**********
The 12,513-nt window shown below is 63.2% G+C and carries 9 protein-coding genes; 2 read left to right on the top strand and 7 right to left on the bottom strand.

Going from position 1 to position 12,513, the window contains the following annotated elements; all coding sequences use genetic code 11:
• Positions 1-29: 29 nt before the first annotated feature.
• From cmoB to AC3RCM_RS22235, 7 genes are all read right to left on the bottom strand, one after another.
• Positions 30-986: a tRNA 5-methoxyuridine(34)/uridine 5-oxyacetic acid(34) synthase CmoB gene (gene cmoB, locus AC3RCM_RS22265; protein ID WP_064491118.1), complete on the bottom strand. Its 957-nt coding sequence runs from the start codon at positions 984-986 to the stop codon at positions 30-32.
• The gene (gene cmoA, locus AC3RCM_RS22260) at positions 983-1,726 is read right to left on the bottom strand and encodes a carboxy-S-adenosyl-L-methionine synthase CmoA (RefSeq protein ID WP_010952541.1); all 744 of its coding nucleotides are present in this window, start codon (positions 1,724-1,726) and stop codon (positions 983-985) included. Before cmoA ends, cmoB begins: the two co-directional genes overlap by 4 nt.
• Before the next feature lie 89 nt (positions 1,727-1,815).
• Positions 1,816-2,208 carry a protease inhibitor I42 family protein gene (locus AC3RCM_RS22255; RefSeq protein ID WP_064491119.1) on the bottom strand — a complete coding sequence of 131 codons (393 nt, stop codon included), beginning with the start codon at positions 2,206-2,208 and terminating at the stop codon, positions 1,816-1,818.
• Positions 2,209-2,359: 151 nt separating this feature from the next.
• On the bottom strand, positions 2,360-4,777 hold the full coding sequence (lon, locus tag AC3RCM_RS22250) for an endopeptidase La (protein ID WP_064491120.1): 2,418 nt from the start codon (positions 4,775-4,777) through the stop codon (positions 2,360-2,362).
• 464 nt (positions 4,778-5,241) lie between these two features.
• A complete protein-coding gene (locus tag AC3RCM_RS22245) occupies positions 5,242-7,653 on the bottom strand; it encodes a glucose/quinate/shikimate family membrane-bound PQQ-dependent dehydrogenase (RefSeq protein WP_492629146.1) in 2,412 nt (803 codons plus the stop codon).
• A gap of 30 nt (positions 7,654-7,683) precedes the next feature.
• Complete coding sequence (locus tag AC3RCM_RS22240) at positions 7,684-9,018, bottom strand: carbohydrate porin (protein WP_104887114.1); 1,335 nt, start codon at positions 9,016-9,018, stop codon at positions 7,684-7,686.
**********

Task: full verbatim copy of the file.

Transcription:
The 12,513-nt window shown below is 63.2% G+C and carries 9 protein-coding genes; 2 read left to right on the top strand and 7 right to left on the bottom strand.

Going from position 1 to position 12,513, the window contains the following annotated elements; all coding sequences use genetic code 11:
• Positions 1-29: 29 nt before the first annotated feature.
• From cmoB to AC3RCM_RS22235, 7 genes are all read right to left on the bottom strand, one after another.
• Positions 30-986: a tRNA 5-methoxyuridine(34)/uridine 5-oxyacetic acid(34) synthase CmoB gene (gene cmoB, locus AC3RCM_RS22265; protein ID WP_064491118.1), complete on the bottom strand. Its 957-nt coding sequence runs from the start codon at positions 984-986 to the stop codon at positions 30-32.
• The gene (gene cmoA, locus AC3RCM_RS22260) at positions 983-1,726 is read right to left on the bottom strand and encodes a carboxy-S-adenosyl-L-methionine synthase CmoA (RefSeq protein ID WP_010952541.1); all 744 of its coding nucleotides are present in this window, start codon (positions 1,724-1,726) and stop codon (positions 983-985) included. Before cmoA ends, cmoB begins: the two co-directional genes overlap by 4 nt.
• Before the next feature lie 89 nt (positions 1,727-1,815).
• Positions 1,816-2,208 carry a protease inhibitor I42 family protein gene (locus AC3RCM_RS22255; RefSeq protein ID WP_064491119.1) on the bottom strand — a complete coding sequence of 131 codons (393 nt, stop codon included), beginning with the start codon at positions 2,206-2,208 and terminating at the stop codon, positions 1,816-1,818.
• Positions 2,209-2,359: 151 nt separating this feature from the next.
• On the bottom strand, positions 2,360-4,777 hold the full coding sequence (lon, locus tag AC3RCM_RS22250) for an endopeptidase La (protein ID WP_064491120.1): 2,418 nt from the start codon (positions 4,775-4,777) through the stop codon (positions 2,360-2,362).
• 464 nt (positions 4,778-5,241) lie between these two features.
• A complete protein-coding gene (locus tag AC3RCM_RS22245) occupies positions 5,242-7,653 on the bottom strand; it encodes a glucose/quinate/shikimate family membrane-bound PQQ-dependent dehydrogenase (RefSeq protein WP_492629146.1) in 2,412 nt (803 codons plus the stop codon).
• A gap of 30 nt (positions 7,654-7,683) precedes the next feature.
• Complete coding sequence (locus tag AC3RCM_RS22240) at positions 7,684-9,018, bottom strand: carbohydrate porin (protein WP_104887114.1); 1,335 nt, start codon at positions 9,016-9,018, stop codon at positions 7,684-7,686.